Following discussions with participants in the First Tuesday Lunch Group, a bipartisan discussion group of public policy practitioners, we have revised The Curious History of Schedule B legal analysis published last week into a new one, called “Revising the Nixon ‘Enemies List,’ Using IRS Form 990, Schedule B.” The new analysis is longer and more detailed, with additional discussion of how useful and effective Schedule B to Form 990 actually is. In particular, we have added specific looks at arguments already presented in court by the California Attorney General as justification for demanding that any charity that wishes to operate or raise funds in California reveal its donors.
- Schedule B is one of the simplest tax forms: a list of names, addresses and other details which could identify those who have given large amounts to charities. Schedule B’s content makes it one of the most highly-protected federal tax forms because donor information, “if in the hands of the IRS at all, should be categorically sheltered from disclosure.” The Attorney General does not comply with federal data security requirements and usage restrictions, and so can’t get Schedule B from the IRS; he must ask for it directly from the charity.
- The charities are challenging the Attorney General’s demands as violating the First Amendment’s freedom of speech and association. They have shown that the Attorney General’s office has a long and sordid history of leaking tax information on the Internet, endangering their donors’ safety and livelihoods.
- The Attorney General claims to need the Schedule B to enforce California’s laws against fraud and abuse of charitable status because it would be more “efficient.” But the Attorney General did not mention to the lower courts, and the parties did not raise, a December 9, 2019, letter that he and 19 other Attorneys General sent to the IRS commenting on proposed regulations on Schedule B. The Attorneys General Letter indicated that the Attorney General actually had knowledge of, and intentions to continue, use of Schedule B for purposes far different from the limited charitable law enforcement he told the courts was his sole purpose in obtaining the Schedule B forms.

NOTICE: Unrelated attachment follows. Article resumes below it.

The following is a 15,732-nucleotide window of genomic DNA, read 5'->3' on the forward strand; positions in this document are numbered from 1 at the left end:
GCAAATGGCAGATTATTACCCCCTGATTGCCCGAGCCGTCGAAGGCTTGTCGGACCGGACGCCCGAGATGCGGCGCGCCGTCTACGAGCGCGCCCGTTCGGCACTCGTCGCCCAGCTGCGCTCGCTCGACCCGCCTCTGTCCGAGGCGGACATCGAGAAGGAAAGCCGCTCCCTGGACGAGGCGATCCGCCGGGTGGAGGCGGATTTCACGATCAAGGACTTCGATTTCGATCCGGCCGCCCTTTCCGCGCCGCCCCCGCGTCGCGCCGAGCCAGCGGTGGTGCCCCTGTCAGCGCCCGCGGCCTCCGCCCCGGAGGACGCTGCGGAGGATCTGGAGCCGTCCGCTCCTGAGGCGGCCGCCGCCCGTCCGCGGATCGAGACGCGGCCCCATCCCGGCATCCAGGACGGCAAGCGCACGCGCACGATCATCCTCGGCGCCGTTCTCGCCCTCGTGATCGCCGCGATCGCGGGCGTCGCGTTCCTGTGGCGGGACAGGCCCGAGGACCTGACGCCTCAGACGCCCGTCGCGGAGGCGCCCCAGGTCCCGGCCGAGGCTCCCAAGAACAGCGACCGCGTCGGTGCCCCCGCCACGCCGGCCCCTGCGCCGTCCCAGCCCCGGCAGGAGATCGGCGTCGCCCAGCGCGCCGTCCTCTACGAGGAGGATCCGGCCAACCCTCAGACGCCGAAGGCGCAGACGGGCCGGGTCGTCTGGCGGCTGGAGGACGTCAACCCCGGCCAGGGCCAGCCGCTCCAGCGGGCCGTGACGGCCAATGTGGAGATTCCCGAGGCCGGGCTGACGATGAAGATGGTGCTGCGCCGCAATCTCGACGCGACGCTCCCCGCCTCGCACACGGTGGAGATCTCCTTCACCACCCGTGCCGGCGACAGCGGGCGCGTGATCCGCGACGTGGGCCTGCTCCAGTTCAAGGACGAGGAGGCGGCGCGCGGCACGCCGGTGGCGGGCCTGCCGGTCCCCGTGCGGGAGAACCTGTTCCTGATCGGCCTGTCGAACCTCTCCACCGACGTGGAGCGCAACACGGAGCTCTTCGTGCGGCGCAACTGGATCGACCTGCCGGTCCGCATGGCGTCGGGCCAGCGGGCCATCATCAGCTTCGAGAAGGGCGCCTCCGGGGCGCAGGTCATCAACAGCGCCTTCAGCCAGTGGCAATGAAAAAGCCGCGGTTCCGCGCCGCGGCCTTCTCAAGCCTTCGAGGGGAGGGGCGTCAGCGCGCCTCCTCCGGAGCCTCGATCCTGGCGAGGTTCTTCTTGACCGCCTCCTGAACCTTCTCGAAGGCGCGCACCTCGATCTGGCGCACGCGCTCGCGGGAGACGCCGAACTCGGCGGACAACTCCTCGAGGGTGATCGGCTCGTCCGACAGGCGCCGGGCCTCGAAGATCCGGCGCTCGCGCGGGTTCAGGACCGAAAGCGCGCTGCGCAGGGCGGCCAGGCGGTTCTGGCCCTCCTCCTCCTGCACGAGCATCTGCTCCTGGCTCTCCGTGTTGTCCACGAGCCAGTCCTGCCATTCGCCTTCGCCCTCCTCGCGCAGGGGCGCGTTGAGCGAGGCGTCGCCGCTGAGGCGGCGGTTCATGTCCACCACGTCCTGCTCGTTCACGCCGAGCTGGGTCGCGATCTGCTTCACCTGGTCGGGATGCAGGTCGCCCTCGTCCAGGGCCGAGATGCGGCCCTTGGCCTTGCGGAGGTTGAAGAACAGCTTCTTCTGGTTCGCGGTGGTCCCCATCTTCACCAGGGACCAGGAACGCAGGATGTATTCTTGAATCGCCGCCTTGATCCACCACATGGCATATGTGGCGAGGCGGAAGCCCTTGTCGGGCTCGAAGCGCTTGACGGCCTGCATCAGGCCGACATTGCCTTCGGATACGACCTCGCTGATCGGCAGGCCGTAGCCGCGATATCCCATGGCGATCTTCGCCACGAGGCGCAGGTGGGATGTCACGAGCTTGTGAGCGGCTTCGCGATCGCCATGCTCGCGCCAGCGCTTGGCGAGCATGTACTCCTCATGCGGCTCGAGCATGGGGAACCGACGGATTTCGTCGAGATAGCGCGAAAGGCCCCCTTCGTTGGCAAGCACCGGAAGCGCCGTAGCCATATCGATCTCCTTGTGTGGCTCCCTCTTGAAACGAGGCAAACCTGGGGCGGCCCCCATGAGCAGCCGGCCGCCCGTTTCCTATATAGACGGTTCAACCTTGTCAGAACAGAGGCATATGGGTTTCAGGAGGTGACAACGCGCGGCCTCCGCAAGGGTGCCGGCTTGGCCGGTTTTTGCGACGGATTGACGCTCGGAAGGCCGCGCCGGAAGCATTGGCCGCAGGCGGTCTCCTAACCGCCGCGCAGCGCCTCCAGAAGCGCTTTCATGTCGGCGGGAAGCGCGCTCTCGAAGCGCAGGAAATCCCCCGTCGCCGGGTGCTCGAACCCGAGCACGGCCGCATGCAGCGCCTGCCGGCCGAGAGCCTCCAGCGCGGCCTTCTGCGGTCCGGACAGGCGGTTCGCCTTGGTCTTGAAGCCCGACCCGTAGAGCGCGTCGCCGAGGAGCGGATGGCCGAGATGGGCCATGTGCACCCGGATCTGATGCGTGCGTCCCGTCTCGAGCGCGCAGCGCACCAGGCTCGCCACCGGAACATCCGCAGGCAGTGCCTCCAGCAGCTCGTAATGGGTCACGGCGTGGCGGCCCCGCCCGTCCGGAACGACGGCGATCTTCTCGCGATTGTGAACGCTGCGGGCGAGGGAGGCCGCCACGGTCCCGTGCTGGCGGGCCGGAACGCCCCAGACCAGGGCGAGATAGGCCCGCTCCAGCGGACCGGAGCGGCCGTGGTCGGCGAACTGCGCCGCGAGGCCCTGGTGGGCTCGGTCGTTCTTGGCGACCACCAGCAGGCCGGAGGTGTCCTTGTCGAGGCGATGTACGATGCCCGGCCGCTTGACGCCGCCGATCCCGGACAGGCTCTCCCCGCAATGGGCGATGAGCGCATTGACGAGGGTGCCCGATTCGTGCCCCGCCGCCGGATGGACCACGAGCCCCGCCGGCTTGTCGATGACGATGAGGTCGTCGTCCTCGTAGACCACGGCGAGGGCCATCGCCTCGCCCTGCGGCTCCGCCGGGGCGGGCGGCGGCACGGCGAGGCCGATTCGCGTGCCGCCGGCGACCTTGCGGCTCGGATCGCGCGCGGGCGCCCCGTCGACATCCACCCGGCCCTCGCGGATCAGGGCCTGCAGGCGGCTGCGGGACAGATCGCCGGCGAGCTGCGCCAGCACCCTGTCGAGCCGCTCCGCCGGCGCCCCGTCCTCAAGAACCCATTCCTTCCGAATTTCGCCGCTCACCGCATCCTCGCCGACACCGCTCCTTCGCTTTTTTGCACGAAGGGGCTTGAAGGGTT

- Most prominent among those other purposes was to use Schedule B to fight against “dark money” organizations, which, by law, are not charities: “corporations, wealthy individuals, and special interests seek to influence politics without leaving fingerprints. … The revised donor reporting requirements that the IRS now proposes are certain to make federal and state review of this spending far more difficult if not impossible.”
- In other words, the Attorneys General of several states wanted to use Schedule B as a new kind of “enemies list,” targeting those who, entirely lawfully, want to enjoy the confidentiality promised under federal tax law.
- Schedule B was a well-intentioned, but ultimately unsuccessful attempt to protect donors from disclosure. A significant number of State Attorneys General have indicated that they view Schedule B not only as a source of taxpayer information that federal law protects from disclosure, but as “a powerful tool” to use as they choose, no matter what federal law forbids. This difference of opinion sets up a variety of constitutional clashes over rights of individuals, organizations, and States themselves, under the First (freedom of speech and association), Fourth (freedom from unreasonable searches and seizures) and Sixteenth (tax) Amendments.
- Not all these clashes are present in the cases pending before the Supreme Court. The lower courts and the parties have limited their briefings to the First Amendment issue of whether the State can request donor lists knowing that they will inevitably injure donors. The charities’ evidence of harassment and injury is strong, but disputed by the California Attorney General and in the Ninth Circuit Court of Appeals decisions.
- Like a movie monster rising from the grave, Schedule B is essentially obsolete and unwanted. It injures people and undermines taxpayer confidence that is essential to support government. It is not essential or efficient in regulating charities. It raises unnecessary constitutional questions. More efficient and targeted methods are already available than the upfront collection of thousands of charities’ donors’ information.
- The Supreme Court should use long-established First Amendment interpretations to help protect charitable donors, the organizations that depend on them, and the interests of the federal tax system in voluntary compliance. Otherwise, “enemies lists” may not only be revived, but will multiply.
To read or download the full analysis, click here: